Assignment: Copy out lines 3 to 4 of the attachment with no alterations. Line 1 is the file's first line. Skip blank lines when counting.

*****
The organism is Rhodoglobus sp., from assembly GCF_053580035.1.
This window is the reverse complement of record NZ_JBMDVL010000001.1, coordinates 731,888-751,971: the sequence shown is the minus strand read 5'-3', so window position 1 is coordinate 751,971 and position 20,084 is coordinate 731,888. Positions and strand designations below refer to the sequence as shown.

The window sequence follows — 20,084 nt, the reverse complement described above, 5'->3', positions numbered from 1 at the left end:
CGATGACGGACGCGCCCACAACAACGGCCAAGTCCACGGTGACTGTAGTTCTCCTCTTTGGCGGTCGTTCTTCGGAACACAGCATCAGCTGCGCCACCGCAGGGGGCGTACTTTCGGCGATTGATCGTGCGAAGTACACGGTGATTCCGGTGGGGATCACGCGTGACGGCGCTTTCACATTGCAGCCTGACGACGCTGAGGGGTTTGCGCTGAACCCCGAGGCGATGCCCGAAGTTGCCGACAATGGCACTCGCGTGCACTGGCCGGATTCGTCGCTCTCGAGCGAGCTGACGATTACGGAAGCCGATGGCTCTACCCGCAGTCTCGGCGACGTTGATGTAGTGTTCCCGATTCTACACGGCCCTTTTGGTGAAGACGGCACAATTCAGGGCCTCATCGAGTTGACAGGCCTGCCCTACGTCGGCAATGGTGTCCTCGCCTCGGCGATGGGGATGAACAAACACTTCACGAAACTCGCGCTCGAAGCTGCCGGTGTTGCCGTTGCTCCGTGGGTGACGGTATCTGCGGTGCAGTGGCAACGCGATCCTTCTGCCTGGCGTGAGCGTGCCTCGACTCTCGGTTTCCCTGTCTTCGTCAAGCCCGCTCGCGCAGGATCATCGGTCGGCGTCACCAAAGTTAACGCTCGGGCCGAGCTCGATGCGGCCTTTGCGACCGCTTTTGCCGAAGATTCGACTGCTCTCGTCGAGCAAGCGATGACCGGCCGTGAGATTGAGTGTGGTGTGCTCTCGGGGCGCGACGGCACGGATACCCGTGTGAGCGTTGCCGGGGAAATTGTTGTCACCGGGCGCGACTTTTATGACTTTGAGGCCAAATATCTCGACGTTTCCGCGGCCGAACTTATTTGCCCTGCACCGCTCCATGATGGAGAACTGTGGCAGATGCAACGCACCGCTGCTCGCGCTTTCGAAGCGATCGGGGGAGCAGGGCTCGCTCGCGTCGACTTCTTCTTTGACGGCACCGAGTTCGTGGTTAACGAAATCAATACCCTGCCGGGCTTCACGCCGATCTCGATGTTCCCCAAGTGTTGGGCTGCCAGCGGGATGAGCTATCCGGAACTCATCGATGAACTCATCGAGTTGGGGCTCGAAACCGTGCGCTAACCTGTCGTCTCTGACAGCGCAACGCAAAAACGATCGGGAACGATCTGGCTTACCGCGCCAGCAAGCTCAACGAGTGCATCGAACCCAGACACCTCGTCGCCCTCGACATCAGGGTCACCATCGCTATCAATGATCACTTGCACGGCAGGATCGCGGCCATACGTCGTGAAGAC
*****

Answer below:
The window sequence follows — 20,084 nt, the reverse complement described above, 5'->3', positions numbered from 1 at the left end:
CGATGACGGACGCGCCCACAACAACGGCCAAGTCCACGGTGACTGTAGTTCTCCTCTTTGGCGGTCGTTCTTCGGAACACAGCATCAGCTGCGCCACCGCAGGGGGCGTACTTTCGGCGATTGATCGTGCGAAGTACACGGTGATTCCGGTGGGGATCACGCGTGACGGCGCTTTCACATTGCAGCCTGACGACGCTGAGGGGTTTGCGCTGAACCCCGAGGCGATGCCCGAAGTTGCCGACAATGGCACTCGCGTGCACTGGCCGGATTCGTCGCTCTCGAGCGAGCTGACGATTACGGAAGCCGATGGCTCTACCCGCAGTCTCGGCGACGTTGATGTAGTGTTCCCGATTCTACACGGCCCTTTTGGTGAAGACGGCACAATTCAGGGCCTCATCGAGTTGACAGGCCTGCCCTACGTCGGCAATGGTGTCCTCGCCTCGGCGATGGGGATGAACAAACACTTCACGAAACTCGCGCTCGAAGCTGCCGGTGTTGCCGTTGCTCCGTGGGTGACGGTATCTGCGGTGCAGTGGCAACGCGATCCTTCTGCCTGGCGTGAGCGTGCCTCGACTCTCGGTTTCCCTGTCTTCGTCAAGCCCGCTCGCGCAGGATCATCGGTCGGCGTCACCAAAGTTAACGCTCGGGCCGAGCTCGATGCGGCCTTTGCGACCGCTTTTGCCGAAGATTCGACTGCTCTCGTCGAGCAAGCGATGACCGGCCGTGAGATTGAGTGTGGTGTGCTCTCGGGGCGCGACGGCACGGATACCCGTGTGAGCGTTGCCGGGGAAATTGTTGTCACCGGGCGCGACTTTTATGACTTTGAGGCCAAATATCTCGACGTTTCCGCGGCCGAACTTATTTGCCCTGCACCGCTCCATGATGGAGAACTGTGGCAGATGCAACGCACCGCTGCTCGCGCTTTCGAAGCGATCGGGGGAGCAGGGCTCGCTCGCGTCGACTTCTTCTTTGACGGCACCGAGTTCGTGGTTAACGAAATCAATACCCTGCCGGGCTTCACGCCGATCTCGATGTTCCCCAAGTGTTGGGCTGCCAGCGGGATGAGCTATCCGGAACTCATCGATGAACTCATCGAGTTGGGGCTCGAAACCGTGCGCTAACCTGTCGTCTCTGACAGCGCAACGCAAAAACGATCGGGAACGATCTGGCTTACCGCGCCAGCAAGCTCAACGAGTGCATCGAACCCAGACACCTCGTCGCCCTCGACATCAGGGTCACCATCGCTATCAATGATCACTTGCACGGCAGGATCGCGGCCATACGTCGTGAAGAC